How much will it cost to sell my home? Estate agent fees, solicitors bills, EPCs and more

Updated on 24 May 2024 | 1 Comment

From estate agent fees to legal fees, selling your home comes with a host of costs to consider.

Selling a property is one of the most stressful things any of us will ever do – and one of the reasons it’s so difficult is because of the expenses.

Nearly seven in 10 households have been caught out by surprise costs and fees when moving house, according to Compare the Market research.

The most common include larger-than-expected legal fees, removal costs, and various legal expenses and mortgage-related fees.

Hidden cost

% of homebuyers caught out

Average cost

 Legal fees



 Moving costs (e.g. removals) 



 Mortgage arrangement fees



 Homebuyer survey



 Valuation fee



 Mortgage broker fees



 Unplanned building work



Source: Compare The Market

So what costs are you likely to face when selling your home? And how can you keep them to a minimum?

Early Repayment Charges

Most mortgage deals are for short periods of two to five years. However, if you need to clear the mortgage before it ends then you may be hit with an early repayment charge (ERC ).

This will be calculated as a percentage of the loan amount. Normally this figure will be between 1% and 5%. The amount you’re charged will depend on how long left to go.

For example, if you still have three years outstanding then you may be faced with a 3% fee, whereas if you’re in your final 12 months this may be just 1%.

Of course, once the fixed rate term has come to an end – and you have reverted back to your lender’s normal variable rate – then an ERC won’t apply.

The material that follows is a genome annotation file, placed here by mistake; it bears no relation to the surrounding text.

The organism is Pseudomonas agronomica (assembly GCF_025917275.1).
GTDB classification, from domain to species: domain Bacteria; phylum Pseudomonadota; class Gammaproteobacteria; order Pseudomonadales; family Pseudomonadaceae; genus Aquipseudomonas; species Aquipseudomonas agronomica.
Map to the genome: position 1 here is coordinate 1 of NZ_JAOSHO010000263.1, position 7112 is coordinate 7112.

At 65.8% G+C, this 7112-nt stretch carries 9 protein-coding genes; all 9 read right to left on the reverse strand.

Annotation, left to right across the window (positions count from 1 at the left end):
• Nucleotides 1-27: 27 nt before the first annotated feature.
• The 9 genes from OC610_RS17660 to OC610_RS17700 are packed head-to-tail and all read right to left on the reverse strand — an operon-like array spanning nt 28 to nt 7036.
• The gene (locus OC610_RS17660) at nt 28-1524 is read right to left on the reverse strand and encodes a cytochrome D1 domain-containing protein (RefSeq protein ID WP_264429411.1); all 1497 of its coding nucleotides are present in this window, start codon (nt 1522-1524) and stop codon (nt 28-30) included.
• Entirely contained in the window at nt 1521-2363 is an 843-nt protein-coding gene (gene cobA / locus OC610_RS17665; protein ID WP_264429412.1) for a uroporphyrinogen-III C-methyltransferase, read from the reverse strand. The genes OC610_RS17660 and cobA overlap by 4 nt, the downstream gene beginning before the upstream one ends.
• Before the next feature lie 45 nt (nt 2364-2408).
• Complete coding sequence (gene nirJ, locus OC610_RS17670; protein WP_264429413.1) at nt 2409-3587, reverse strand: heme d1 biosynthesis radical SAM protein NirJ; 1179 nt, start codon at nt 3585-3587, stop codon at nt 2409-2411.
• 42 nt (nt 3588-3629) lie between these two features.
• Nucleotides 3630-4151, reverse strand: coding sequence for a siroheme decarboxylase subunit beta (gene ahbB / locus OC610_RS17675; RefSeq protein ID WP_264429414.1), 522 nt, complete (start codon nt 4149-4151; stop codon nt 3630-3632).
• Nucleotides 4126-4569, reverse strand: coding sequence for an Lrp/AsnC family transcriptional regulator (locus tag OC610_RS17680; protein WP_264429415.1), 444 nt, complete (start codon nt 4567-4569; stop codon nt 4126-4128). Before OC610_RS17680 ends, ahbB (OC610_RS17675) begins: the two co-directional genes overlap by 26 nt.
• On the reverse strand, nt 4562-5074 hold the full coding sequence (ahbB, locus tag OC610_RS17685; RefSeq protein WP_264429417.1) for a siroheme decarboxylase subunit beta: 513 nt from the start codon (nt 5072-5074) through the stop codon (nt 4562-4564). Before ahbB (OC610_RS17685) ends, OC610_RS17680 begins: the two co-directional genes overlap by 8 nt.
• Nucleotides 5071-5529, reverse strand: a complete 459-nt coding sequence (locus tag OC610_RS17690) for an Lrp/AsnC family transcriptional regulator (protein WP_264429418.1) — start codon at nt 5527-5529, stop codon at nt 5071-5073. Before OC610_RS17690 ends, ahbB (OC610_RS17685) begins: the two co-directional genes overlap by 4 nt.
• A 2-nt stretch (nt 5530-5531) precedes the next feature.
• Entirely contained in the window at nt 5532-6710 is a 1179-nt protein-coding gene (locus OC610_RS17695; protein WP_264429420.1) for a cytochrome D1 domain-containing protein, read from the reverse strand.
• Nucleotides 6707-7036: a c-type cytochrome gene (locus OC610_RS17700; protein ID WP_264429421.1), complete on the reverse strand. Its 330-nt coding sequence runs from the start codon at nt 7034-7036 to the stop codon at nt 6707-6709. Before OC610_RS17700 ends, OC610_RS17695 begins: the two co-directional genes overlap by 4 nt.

Your mortgage documents will detail what ERCs you might be subject to, while a quick call to your lender will help you establish exactly what size of fee you’ll have to pay.

Exit fee

Fees you'll face when selling a house (Image: Shutterstock)

An Early Repayment Charge is not the only potential levy you may face. Many lenders also charge an exit fee for closing your mortgage account.

This can apply if you’re switching to a different provider – or have even just come to the end of the mortgage term. In the case of the latter, it’s often referred to as a mortgage completion fee.

An exit fee is supposed to cover all the various admin costs involved with closing your account and the amount charged will vary between lenders. 

Expect to pay anything from £20 to £100. However, your lender may wave the charge if you’re taking out a new mortgage with them, so check the small print.

Estate agent fees

One of the biggest expenses involved in selling a home is paying the estate agent who has marketed the property and overseen the sale.

Of course, you can choose not to use an agent and put it on the market yourself. However, many people prefer to tap into an agent’s expertise.

Not only will they be able to accurately value your home, but they should be able to use their network to lure potential buyers.

Estate agent fees typically range from 0.9% to 3.6%, according to the HomeOwners Alliance. The actual charge will depend on how many agencies you’ve hired and your negotiating skills.

For example, you will normally pay 1.2% to 1.8% if you choose just one estate agent to market your property. This is known as a sole agency agreement.